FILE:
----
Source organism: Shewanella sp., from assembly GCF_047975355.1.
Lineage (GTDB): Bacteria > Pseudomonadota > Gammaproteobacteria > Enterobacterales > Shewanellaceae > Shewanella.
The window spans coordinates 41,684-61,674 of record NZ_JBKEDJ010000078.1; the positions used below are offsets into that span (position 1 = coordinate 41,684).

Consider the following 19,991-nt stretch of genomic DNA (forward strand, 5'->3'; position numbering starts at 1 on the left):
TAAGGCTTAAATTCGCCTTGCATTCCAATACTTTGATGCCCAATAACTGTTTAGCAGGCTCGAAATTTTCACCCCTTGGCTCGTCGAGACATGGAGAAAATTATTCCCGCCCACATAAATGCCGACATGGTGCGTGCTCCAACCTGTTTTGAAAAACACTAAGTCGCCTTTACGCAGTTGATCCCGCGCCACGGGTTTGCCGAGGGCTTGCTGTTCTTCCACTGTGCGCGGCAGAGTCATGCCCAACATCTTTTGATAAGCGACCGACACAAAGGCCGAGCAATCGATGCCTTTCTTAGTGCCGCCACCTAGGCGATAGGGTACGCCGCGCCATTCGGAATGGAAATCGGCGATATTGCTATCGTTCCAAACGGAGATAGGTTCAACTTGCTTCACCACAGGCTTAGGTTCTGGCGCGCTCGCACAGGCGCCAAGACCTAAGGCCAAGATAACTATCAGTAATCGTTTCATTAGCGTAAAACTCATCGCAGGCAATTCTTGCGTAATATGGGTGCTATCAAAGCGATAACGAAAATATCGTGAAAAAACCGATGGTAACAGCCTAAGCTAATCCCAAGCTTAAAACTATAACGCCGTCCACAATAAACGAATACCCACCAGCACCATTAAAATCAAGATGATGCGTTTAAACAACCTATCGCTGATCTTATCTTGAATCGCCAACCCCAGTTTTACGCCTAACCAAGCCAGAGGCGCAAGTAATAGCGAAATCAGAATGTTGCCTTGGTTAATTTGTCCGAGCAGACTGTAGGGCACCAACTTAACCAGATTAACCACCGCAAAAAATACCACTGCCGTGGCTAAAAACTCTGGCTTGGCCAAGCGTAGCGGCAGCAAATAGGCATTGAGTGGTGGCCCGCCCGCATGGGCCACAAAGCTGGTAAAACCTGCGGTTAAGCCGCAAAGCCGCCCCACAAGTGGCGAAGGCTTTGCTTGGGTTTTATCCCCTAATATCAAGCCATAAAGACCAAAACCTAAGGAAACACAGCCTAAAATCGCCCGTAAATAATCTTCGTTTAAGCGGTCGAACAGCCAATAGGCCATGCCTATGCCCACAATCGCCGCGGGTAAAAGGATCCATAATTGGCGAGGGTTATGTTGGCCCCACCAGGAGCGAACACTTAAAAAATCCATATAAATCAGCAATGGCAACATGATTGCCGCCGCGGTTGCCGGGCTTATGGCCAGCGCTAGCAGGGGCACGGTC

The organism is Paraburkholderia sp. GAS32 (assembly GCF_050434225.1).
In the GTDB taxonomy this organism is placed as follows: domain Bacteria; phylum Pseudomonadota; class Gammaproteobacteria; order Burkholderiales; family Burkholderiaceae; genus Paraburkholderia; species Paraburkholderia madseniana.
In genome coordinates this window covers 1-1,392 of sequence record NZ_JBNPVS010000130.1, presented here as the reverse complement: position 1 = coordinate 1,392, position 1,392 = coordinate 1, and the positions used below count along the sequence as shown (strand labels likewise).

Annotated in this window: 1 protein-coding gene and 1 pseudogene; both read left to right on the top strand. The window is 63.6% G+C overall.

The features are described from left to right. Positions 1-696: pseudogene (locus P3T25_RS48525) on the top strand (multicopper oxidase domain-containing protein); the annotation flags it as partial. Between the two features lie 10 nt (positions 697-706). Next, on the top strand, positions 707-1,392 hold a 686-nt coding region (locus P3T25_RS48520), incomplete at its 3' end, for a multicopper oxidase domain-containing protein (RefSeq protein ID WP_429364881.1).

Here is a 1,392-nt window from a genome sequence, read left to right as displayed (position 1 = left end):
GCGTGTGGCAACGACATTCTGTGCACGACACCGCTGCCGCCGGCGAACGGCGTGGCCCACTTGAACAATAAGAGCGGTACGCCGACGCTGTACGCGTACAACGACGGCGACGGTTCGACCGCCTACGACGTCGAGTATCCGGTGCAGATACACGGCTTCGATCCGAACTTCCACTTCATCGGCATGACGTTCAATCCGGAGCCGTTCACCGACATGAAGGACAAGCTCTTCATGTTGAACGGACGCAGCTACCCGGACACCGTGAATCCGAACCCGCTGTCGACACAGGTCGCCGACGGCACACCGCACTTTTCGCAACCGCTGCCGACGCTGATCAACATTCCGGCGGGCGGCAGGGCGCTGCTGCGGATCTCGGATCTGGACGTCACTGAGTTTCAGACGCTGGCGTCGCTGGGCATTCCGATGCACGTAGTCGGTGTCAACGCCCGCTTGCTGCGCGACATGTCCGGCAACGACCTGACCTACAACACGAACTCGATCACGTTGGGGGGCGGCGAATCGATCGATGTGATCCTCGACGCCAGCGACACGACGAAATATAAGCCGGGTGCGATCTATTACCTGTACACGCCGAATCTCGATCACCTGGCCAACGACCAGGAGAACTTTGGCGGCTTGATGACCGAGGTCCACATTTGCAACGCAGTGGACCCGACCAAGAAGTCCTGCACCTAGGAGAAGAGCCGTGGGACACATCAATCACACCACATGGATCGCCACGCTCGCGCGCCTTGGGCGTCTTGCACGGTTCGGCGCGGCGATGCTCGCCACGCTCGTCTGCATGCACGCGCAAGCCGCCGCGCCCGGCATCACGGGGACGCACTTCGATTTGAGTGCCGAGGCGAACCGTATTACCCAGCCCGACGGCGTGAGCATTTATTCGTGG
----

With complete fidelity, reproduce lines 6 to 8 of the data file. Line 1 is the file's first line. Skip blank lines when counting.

The organism is Paraburkholderia sp. GAS32 (assembly GCF_050434225.1).
In the GTDB taxonomy this organism is placed as follows: domain Bacteria; phylum Pseudomonadota; class Gammaproteobacteria; order Burkholderiales; family Burkholderiaceae; genus Paraburkholderia; species Paraburkholderia madseniana.
In genome coordinates this window covers 1-1,392 of sequence record NZ_JBNPVS010000130.1, presented here as the reverse complement: position 1 = coordinate 1,392, position 1,392 = coordinate 1, and the positions used below count along the sequence as shown (strand labels likewise).